Looking back on our Peking to Paris adventure, a few specific thoughts come to mind. Obviously, the spectacular scenery which rolled by one kilometer at a time far outweighed the aggravation of border crossings, suspension eating roads, and the not insignificant dangers that we encountered. Persevering through one country at a time gave us a unique perspective on the social and economic forces at work in each as well as the prospect of oil and gas revenues and the presence or absence of water. However, given my particular fascination with things mechanical, I also saw the whole trip as a constant battle of our machines for survival. The goal of driving into the Place Vendome under our own power pulled us unrelentingly onward. I was particularly fascinated by the problems some machines had while others made seemingly effortless progress. Some cars failed early, even before the start, others spent a large percentage of the 14,000 kilometers on flat bed trucks, and still others limped in, or were towed into camp and hotel parking lots, only to be hammered upon and made semi-operable by their crews and, more often by the incredible support mechanics. Finally, there were a few cars that required only semi-routine maintenance, leaving their drivers and co-drivers time for restorative beers, showers and blissful rest. I came to wonder whether we might compile statistics for each car on the percentage of time spent “on the hook”, or disassembled and then reassembled at the end of the day. Could each car’s “break down index” present clues as to the stoutness of its design, its level of preparation, or perhaps just plain good luck or poor luck? Also, were there some problems that could be minimized by being caught early, or were there also ticking time bombs just waiting to explode, either in Mongolia, or further along on the smooth roads of Iran and Turkey or Greece? This, for me, is food for thought and perhaps worthy of study by future rallyists.
In our case, our car kept rolling along by what seemed, to me, to be a combination of original design and fortunate preparation. Even though the choice of our Cadillac sitting in the parking lot of the Hotel Shangri-La in Beijing may have appeared to have been a poor one, its 7 inch thick frame nonetheless allowed all of its tender bits and pieces such as the muffler to be tucked up out of harm’s way. The Cadillac’s suspension was simple and of the same robust design used on other much heavier Cadillac models that year. The overhead valve V-8 engine, new that year, was truly under-stressed as demonstrated by the fact that later in the 1950’s, Cadillac extracted nearly double the horsepower from essentially the same engine design. However, there were some things we just had to live with: principally the car’s weight, and its overall size, as well as drum brakes that faded at the end of most timed sections. As for preparation, we need to thank Mike the Spring Guru of Eaton Detroit Spring, who got the ride height and spring rates spot on as well as assuring me that we wouldn’t break a spring no matter how hard we tried. Also, there is Jim Reid of Reid’s Automotive Racing Engines who worked on our motor for more than six months to cure it from eating its valve rockers. I had my doubts, but Jim’s experience told him that he had found the problem and solved it. Steve, of Lee Myles Transmissions, got the Hydromatic transmission in our car right on the first rebuild. He assured me that if it could survive service in a battle tank during World War II, then it would get us through Mongolia and up the slippery slopes of Turkey, Greece, and Italy. Charlie Beck, with his experience in preparing cars for the Carrera Pan America breathed on our suspension and made the Cadillac handle like dancing with my mother’s best friend Marion: light and amazingly maneuverable despite her considerable girth. And let’s not forget Bob Moran and his amazing welding, and Dale of J P Carroll who built a radiator that never needed a drop of water. Above all, I have to rank the choice of tires and wheels as the top contributor to our performance. I must thank Co-driver Chuck. Before he signed on, I had purchased 15 inch brand X tires and felt well-prepared. But Chuck did his research. Talking with previous Peking to Paris participants and the folks at Tire Rack, he discovered that 16 inch Michelin LTX A/T 2 tires had survived previous Peking to Paris rallies unscathed. Fortunately, 16 inch tires were offered on the heavier 1949 Cadillac models. So they were within the rally regulations. Chuck also found some stout 16 inch steel wheels and had them painted regulation Cadillac red. We made it all the way to Paris on one set of tires and never touched the spares. Best of all, on that muddy, greasy mountain “road” in Turkey, they marched right up on our very first try, clawing all the way. I suspect that my original choice of tires would have left us mired at the bottom.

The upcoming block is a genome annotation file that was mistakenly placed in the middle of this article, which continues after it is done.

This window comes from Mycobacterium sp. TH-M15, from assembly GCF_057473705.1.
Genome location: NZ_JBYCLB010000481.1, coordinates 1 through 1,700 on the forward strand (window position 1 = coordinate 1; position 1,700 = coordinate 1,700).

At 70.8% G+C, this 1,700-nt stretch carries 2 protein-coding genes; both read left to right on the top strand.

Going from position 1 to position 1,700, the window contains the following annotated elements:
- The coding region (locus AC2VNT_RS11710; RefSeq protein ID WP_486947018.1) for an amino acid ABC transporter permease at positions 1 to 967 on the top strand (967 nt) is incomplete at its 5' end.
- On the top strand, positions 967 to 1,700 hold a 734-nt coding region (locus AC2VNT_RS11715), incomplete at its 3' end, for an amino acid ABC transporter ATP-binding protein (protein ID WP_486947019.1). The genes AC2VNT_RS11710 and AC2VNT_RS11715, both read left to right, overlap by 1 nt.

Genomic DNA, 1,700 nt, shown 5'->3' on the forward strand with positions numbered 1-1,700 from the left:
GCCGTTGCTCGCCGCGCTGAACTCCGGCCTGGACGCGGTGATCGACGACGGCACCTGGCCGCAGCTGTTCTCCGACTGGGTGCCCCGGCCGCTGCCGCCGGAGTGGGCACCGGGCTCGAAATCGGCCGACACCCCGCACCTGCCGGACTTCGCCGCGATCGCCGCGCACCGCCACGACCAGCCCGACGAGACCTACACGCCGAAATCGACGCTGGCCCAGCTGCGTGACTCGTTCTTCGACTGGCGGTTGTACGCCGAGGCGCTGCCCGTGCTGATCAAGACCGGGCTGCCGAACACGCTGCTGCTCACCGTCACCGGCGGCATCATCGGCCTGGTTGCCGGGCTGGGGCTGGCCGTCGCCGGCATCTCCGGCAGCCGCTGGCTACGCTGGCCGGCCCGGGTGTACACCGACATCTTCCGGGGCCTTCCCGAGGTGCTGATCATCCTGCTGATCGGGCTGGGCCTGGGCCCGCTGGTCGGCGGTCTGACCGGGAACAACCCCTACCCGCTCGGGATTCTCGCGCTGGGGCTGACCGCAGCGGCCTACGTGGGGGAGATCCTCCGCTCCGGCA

Finally, I need to acknowledge that we had our full share of good luck. We narrowly missed some potholes that could have swallowed us whole, and the sheep did only superficial damage. Also, we could have easily squashed any number of Kamikaze motorbikes that swarmed around us in Turkmenistan, Iran, and Turkey. And who knows what else could have gone wrong? In the end, with the help of many and some good luck, we made it.